Here is the article. You can print out the document and read the analysis of the inevitable collapse of the Ponzi scheme. I recommend that you do. Then, for amusement's sake, you can read the detailed, comprehensive list of things that have to change, and have to change now, in order to avoid the catastrophe.

In 45 years, the Ponzi scheme has only gotten larger. There has been nothing in the United States in the last 45 years, or even the last 70 years, to reverse the public's commitment to Social Security. To that faith in 1965 was added the greatest of all leprechaun schemes in America, Medicare. I ask the obvious question: "If nothing has persuaded the public in the past to mend their ways, why should we expect anything to change their ways today?"

There are even fewer reasons to expect them to change their views. They have listened in the past to repeated assurances that if people just change their ways now, they can avoid the catastrophe. Not only did people not change their ways, they accelerated their commitment to leprechaun economics. Yet nothing negative has happened so far. Voters have become convinced that all such warnings are nonsense, and that all such assurances that if we act now, there will be no conflagration, are just plain silly. Since there is no catastrophe coming, which they concluded after World War II ended, it would be silly for voters change their viewpoint now. They think critics of leprechaun economics are just a bunch of fringe people crying "wolf." They are convinced that there is no wolf.

Conclusion: do not waste any time trying to convince them that there is a wolf.


We all have read the story about the lady and the tiger. Behind one of the doors is a lady. Behind the other door is a tiger. The king requires the decision-maker to open one of the doors. In the story, we are not told what lay behind the door.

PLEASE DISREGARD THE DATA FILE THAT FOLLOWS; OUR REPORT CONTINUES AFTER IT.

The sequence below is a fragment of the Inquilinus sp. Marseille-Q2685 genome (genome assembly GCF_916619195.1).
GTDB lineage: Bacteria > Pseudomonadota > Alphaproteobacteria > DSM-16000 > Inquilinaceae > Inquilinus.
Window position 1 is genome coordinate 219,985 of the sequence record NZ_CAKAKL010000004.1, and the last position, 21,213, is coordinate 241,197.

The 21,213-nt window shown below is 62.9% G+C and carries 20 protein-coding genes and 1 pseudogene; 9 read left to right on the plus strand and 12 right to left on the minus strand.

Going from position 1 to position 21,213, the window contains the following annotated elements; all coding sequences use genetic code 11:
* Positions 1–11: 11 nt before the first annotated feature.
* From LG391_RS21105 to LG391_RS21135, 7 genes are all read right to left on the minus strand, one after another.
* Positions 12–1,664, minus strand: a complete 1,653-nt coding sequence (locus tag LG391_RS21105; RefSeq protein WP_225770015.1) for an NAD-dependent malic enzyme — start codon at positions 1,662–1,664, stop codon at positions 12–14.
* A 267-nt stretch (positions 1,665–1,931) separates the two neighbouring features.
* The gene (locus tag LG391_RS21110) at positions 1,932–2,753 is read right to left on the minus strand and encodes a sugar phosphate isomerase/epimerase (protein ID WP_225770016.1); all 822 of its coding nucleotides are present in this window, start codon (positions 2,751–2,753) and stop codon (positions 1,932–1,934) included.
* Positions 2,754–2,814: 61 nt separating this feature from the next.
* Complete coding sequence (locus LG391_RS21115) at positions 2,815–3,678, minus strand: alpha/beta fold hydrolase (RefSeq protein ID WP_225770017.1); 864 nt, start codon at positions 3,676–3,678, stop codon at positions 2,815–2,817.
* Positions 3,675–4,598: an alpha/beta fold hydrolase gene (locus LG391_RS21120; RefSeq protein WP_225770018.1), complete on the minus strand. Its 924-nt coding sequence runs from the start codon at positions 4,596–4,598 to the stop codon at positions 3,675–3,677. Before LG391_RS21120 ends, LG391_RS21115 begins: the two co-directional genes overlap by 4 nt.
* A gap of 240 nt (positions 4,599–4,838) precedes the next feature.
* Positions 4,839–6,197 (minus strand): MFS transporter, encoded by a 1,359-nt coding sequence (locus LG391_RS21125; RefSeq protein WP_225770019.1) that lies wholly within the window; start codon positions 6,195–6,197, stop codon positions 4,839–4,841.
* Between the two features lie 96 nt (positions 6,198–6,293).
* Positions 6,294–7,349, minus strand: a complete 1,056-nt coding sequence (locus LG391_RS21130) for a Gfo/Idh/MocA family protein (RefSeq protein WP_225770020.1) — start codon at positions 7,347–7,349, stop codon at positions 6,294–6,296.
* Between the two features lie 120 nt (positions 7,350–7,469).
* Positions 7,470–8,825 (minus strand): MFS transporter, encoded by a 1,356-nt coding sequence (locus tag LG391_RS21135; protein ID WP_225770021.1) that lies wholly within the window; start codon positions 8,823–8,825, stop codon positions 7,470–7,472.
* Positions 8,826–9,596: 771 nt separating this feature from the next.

Today, the public has been told that there is a lovely lady behind the door. The politicians assure the public of this. On the other hand, free market economists assure the public that there is a wolf behind the door. At some point, statistical reality is going to force the public to open the door. The politicians who tell us that there is just a lovely lady behind the door will no longer be in office. Even if they are, they have a government-guaranteed pension, and if they lose the next election, they will be taken care of. They are not under the covering of Social Security. They are not dependent upon that safety net. The public is.

There is no pot of gold at the end of this rainbow. There is an economic catastrophe at the end of it for most people. There is going to be a Great Default. Anyone who tells you that it is not too late to avoid the default is like the messenger who comes to warn a person that he is involved in a Ponzi scheme. He is not going to be believed. But if he is not believed, then there is no solution, according to the messenger. Therefore, the messenger is blowing smoke. Or else he is inhaling it.

The essence of the Ponzi scheme is steadfast resistance to the warning brought by a messenger. Therefore, it is way too late to solve the problem. It was way too late to solve the problem 50 years ago. People involved in Ponzi schemes stay with them until the bitter end. The bitter end is coming.